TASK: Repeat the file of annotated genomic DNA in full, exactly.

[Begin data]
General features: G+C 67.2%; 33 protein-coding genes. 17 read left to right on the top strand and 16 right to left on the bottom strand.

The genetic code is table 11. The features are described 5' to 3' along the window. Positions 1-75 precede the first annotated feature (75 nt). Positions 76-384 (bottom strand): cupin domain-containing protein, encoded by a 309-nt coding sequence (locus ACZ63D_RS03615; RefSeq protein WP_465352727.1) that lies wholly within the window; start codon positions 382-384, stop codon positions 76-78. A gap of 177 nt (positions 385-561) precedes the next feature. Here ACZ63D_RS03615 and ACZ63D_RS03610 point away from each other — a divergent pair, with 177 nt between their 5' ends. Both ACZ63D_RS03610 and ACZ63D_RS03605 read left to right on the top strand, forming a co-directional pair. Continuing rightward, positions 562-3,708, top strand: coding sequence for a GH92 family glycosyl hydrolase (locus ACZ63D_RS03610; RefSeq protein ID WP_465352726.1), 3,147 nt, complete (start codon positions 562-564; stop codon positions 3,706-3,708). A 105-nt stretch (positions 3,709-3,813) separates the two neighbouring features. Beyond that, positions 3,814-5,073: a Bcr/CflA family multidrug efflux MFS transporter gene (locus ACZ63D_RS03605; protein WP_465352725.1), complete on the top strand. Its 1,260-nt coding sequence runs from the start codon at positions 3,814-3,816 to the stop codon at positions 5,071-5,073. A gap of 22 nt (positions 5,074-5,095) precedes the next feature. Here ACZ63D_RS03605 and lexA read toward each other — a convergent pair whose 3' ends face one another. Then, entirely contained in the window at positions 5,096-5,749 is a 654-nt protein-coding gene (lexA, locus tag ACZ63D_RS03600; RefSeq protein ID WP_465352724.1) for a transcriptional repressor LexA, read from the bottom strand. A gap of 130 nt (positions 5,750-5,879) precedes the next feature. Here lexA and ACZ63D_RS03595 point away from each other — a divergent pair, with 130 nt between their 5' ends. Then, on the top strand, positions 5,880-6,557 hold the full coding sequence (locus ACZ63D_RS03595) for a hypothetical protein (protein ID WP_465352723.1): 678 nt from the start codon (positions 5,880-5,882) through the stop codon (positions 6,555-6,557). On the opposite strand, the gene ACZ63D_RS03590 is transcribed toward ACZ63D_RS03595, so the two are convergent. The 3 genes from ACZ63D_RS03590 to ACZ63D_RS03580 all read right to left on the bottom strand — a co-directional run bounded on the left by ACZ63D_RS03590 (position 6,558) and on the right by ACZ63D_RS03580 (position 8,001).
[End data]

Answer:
General features: G+C 67.2%; 33 protein-coding genes. 17 read left to right on the top strand and 16 right to left on the bottom strand.

The genetic code is table 11. The features are described 5' to 3' along the window. Positions 1-75 precede the first annotated feature (75 nt). Positions 76-384 (bottom strand): cupin domain-containing protein, encoded by a 309-nt coding sequence (locus ACZ63D_RS03615; RefSeq protein WP_465352727.1) that lies wholly within the window; start codon positions 382-384, stop codon positions 76-78. A gap of 177 nt (positions 385-561) precedes the next feature. Here ACZ63D_RS03615 and ACZ63D_RS03610 point away from each other — a divergent pair, with 177 nt between their 5' ends. Both ACZ63D_RS03610 and ACZ63D_RS03605 read left to right on the top strand, forming a co-directional pair. Continuing rightward, positions 562-3,708, top strand: coding sequence for a GH92 family glycosyl hydrolase (locus ACZ63D_RS03610; RefSeq protein ID WP_465352726.1), 3,147 nt, complete (start codon positions 562-564; stop codon positions 3,706-3,708). A 105-nt stretch (positions 3,709-3,813) separates the two neighbouring features. Beyond that, positions 3,814-5,073: a Bcr/CflA family multidrug efflux MFS transporter gene (locus ACZ63D_RS03605; protein WP_465352725.1), complete on the top strand. Its 1,260-nt coding sequence runs from the start codon at positions 3,814-3,816 to the stop codon at positions 5,071-5,073. A gap of 22 nt (positions 5,074-5,095) precedes the next feature. Here ACZ63D_RS03605 and lexA read toward each other — a convergent pair whose 3' ends face one another. Then, entirely contained in the window at positions 5,096-5,749 is a 654-nt protein-coding gene (lexA, locus tag ACZ63D_RS03600; RefSeq protein ID WP_465352724.1) for a transcriptional repressor LexA, read from the bottom strand. A gap of 130 nt (positions 5,750-5,879) precedes the next feature. Here lexA and ACZ63D_RS03595 point away from each other — a divergent pair, with 130 nt between their 5' ends. Then, on the top strand, positions 5,880-6,557 hold the full coding sequence (locus ACZ63D_RS03595) for a hypothetical protein (protein ID WP_465352723.1): 678 nt from the start codon (positions 5,880-5,882) through the stop codon (positions 6,555-6,557). On the opposite strand, the gene ACZ63D_RS03590 is transcribed toward ACZ63D_RS03595, so the two are convergent. The 3 genes from ACZ63D_RS03590 to ACZ63D_RS03580 all read right to left on the bottom strand — a co-directional run bounded on the left by ACZ63D_RS03590 (position 6,558) and on the right by ACZ63D_RS03580 (position 8,001).